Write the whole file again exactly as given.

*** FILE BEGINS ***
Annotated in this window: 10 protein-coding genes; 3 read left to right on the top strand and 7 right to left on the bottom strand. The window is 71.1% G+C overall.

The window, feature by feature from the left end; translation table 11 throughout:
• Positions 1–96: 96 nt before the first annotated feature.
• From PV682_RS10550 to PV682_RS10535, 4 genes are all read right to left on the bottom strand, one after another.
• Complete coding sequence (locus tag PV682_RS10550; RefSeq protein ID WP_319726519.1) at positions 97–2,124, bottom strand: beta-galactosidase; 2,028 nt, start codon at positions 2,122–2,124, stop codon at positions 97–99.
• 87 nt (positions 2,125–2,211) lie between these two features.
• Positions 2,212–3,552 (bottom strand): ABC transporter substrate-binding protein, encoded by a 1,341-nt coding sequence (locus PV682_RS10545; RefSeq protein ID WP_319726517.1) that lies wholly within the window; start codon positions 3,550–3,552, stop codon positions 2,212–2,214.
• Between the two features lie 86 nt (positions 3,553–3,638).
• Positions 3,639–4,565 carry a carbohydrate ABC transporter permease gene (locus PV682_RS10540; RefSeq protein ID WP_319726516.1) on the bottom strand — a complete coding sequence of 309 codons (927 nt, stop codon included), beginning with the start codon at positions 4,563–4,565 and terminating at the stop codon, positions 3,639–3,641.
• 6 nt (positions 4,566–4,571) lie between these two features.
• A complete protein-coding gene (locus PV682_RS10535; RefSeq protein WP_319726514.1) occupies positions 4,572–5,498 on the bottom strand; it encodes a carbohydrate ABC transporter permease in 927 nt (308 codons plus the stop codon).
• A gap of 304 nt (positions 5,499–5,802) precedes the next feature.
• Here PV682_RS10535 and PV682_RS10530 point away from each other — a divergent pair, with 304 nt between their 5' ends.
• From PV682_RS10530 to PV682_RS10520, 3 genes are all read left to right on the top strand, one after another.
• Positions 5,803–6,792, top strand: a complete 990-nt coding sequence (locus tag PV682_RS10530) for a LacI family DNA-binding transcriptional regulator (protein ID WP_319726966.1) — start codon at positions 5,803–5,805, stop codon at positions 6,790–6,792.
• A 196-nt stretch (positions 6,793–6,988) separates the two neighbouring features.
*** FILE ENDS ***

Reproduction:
Annotated in this window: 10 protein-coding genes; 3 read left to right on the top strand and 7 right to left on the bottom strand. The window is 71.1% G+C overall.

The window, feature by feature from the left end; translation table 11 throughout:
• Positions 1–96: 96 nt before the first annotated feature.
• From PV682_RS10550 to PV682_RS10535, 4 genes are all read right to left on the bottom strand, one after another.
• Complete coding sequence (locus tag PV682_RS10550; RefSeq protein ID WP_319726519.1) at positions 97–2,124, bottom strand: beta-galactosidase; 2,028 nt, start codon at positions 2,122–2,124, stop codon at positions 97–99.
• 87 nt (positions 2,125–2,211) lie between these two features.
• Positions 2,212–3,552 (bottom strand): ABC transporter substrate-binding protein, encoded by a 1,341-nt coding sequence (locus PV682_RS10545; RefSeq protein ID WP_319726517.1) that lies wholly within the window; start codon positions 3,550–3,552, stop codon positions 2,212–2,214.
• Between the two features lie 86 nt (positions 3,553–3,638).
• Positions 3,639–4,565 carry a carbohydrate ABC transporter permease gene (locus PV682_RS10540; RefSeq protein ID WP_319726516.1) on the bottom strand — a complete coding sequence of 309 codons (927 nt, stop codon included), beginning with the start codon at positions 4,563–4,565 and terminating at the stop codon, positions 3,639–3,641.
• 6 nt (positions 4,566–4,571) lie between these two features.
• A complete protein-coding gene (locus PV682_RS10535; RefSeq protein WP_319726514.1) occupies positions 4,572–5,498 on the bottom strand; it encodes a carbohydrate ABC transporter permease in 927 nt (308 codons plus the stop codon).
• A gap of 304 nt (positions 5,499–5,802) precedes the next feature.
• Here PV682_RS10535 and PV682_RS10530 point away from each other — a divergent pair, with 304 nt between their 5' ends.
• From PV682_RS10530 to PV682_RS10520, 3 genes are all read left to right on the top strand, one after another.
• Positions 5,803–6,792, top strand: a complete 990-nt coding sequence (locus tag PV682_RS10530) for a LacI family DNA-binding transcriptional regulator (protein ID WP_319726966.1) — start codon at positions 5,803–5,805, stop codon at positions 6,790–6,792.
• A 196-nt stretch (positions 6,793–6,988) separates the two neighbouring features.